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Heritage Bill 2016: Report Stage (Continued)

Tuesday, 3 July 2018

Dáil Éireann Debate
Vol. 971 No. 1

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(Speaker Continuing)

[Deputy Eamon Ryan: Information on Eamon Ryan Zoom on Eamon Ryan] That is what we should be doing. We should not allow burning in March and cutting of hedges in August. That is plain wrong. There are several of our amendments in that grouping but our first preference is to take out section 7 and recognise that the Bill does an acute disservice to our environment and should be stopped. There are various options in the amendments but if we insist on providing protection for road users, which is valid, our amendments make sure the Bill achieves that purpose. It is not a question of wholesale destruction of the environment. It is specific and forensic and achieves that objective.

The problem with the Bill is that it takes a wholesale "let it go, let them burn, let it be cut" attitude when the problem is not the people who want to maintain their fences and hedgerows and maintain the land properly. They can do that. In the off-peak periods they can cut hedges and manage the uplands. The problem with the hedgerows is people who do not do what they need to do. That needs local authority intervention and management. It does not need Fine Gael writing a blank cheque to slash every hedge in the country which I fear will happen as a result of this Bill.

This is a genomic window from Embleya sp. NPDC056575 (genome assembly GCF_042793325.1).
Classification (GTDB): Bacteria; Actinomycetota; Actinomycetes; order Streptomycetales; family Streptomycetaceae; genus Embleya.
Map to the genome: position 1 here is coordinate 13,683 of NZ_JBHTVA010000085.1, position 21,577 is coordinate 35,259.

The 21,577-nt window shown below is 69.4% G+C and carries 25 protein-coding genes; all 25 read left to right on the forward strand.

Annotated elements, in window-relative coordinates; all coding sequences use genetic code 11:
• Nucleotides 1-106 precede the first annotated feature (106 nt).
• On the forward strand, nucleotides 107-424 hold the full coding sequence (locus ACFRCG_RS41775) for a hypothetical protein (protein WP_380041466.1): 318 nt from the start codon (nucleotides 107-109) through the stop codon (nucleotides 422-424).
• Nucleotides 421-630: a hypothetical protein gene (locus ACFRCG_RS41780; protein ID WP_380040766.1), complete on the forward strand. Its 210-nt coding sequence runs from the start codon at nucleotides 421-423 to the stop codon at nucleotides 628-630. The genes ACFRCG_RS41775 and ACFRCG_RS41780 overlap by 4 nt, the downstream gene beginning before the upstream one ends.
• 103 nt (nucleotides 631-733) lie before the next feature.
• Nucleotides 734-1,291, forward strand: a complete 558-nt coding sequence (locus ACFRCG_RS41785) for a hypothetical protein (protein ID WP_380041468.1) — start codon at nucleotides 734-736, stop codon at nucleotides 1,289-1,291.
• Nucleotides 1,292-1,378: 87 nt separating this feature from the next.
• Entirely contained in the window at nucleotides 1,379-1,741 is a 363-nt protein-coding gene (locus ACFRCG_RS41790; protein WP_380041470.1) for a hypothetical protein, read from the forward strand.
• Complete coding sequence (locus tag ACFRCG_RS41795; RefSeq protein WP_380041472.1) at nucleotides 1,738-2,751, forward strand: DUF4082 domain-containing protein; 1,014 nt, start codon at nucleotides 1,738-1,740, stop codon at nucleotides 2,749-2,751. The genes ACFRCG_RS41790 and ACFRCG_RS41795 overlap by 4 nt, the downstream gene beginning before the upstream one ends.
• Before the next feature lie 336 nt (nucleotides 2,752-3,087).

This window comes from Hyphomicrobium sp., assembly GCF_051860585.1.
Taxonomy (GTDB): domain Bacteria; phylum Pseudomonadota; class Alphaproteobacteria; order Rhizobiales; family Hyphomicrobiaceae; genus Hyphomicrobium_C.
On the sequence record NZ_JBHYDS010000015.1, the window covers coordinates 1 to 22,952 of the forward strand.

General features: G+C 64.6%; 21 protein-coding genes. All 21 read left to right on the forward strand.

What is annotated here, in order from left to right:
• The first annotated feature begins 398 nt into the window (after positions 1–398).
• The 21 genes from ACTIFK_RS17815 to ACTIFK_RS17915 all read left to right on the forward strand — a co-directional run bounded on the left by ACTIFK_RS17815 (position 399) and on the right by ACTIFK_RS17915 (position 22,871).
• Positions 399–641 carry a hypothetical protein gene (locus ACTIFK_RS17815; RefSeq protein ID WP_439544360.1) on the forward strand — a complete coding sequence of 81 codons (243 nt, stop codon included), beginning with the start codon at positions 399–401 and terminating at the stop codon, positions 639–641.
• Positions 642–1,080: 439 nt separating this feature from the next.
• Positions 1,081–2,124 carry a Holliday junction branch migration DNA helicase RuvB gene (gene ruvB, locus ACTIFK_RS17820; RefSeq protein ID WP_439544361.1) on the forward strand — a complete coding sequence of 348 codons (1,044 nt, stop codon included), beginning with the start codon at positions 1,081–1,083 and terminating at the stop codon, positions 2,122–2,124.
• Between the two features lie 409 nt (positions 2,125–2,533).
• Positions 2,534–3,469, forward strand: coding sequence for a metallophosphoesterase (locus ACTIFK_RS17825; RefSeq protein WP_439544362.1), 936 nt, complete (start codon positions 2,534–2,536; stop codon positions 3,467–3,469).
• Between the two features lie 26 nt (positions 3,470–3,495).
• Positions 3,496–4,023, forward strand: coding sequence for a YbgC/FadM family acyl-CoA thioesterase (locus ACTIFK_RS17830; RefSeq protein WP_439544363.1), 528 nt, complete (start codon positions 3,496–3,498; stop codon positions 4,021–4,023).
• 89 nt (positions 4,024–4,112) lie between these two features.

Deputy Bríd Smith: Information on Bríd Smith Zoom on Bríd Smith One gets great pleasure from walking the hills and laneways or cycling pathways and using all the attractions that this country has to offer, despite the loss of habitats and species, the 40% reduction in the bee population, which is quite scary when we realise the role the bee plays in the food chain and the reproductive life of this island, and the red listing of six or seven native species of birds in danger of extinction. This Bill will take the cutting period, which is now closed from April to August to protect the very vegetation and wildlife that I have spoken about during the months of growth and reproduction, and extend it by another month at either end. I cannot understand the thinking behind that and I wish the Minister would explain it. I hope she accepts the amendment which is so important because during these periods wildlife is beginning to nest and reproduce and is at its best.

  If the insect species that inhabit all hedgerows, uplands and bogs etc. are deprived of their existence, that will have a knock-on effect on the survival of other insects, birds and other animals. Why would we deprive them of an opportunity to exist, with a knock-on effect on everybody else? A total of 28% of Ireland's breeding birds are in decline and 31% of habitats are in decline. Those in decline include the barn owl, the yellowhammer, the curlew, the golden plover, the red-breasted goose and the meadow pipit. They all sound beautiful and they are beautiful and virtually unique to this country. The action provided for in this Bill would endanger them. The action of the Department of Culture, Heritage and the Gaeltacht in connection with wildlife inhabitants would not be countenanced anywhere else in Europe. If the Minister can tell me this legislation is in line with any EU directives I would like to hear her do so. Many Europeans who come to this country are already shocked at the lax and light-touch regulation in place to maintain our wildlife.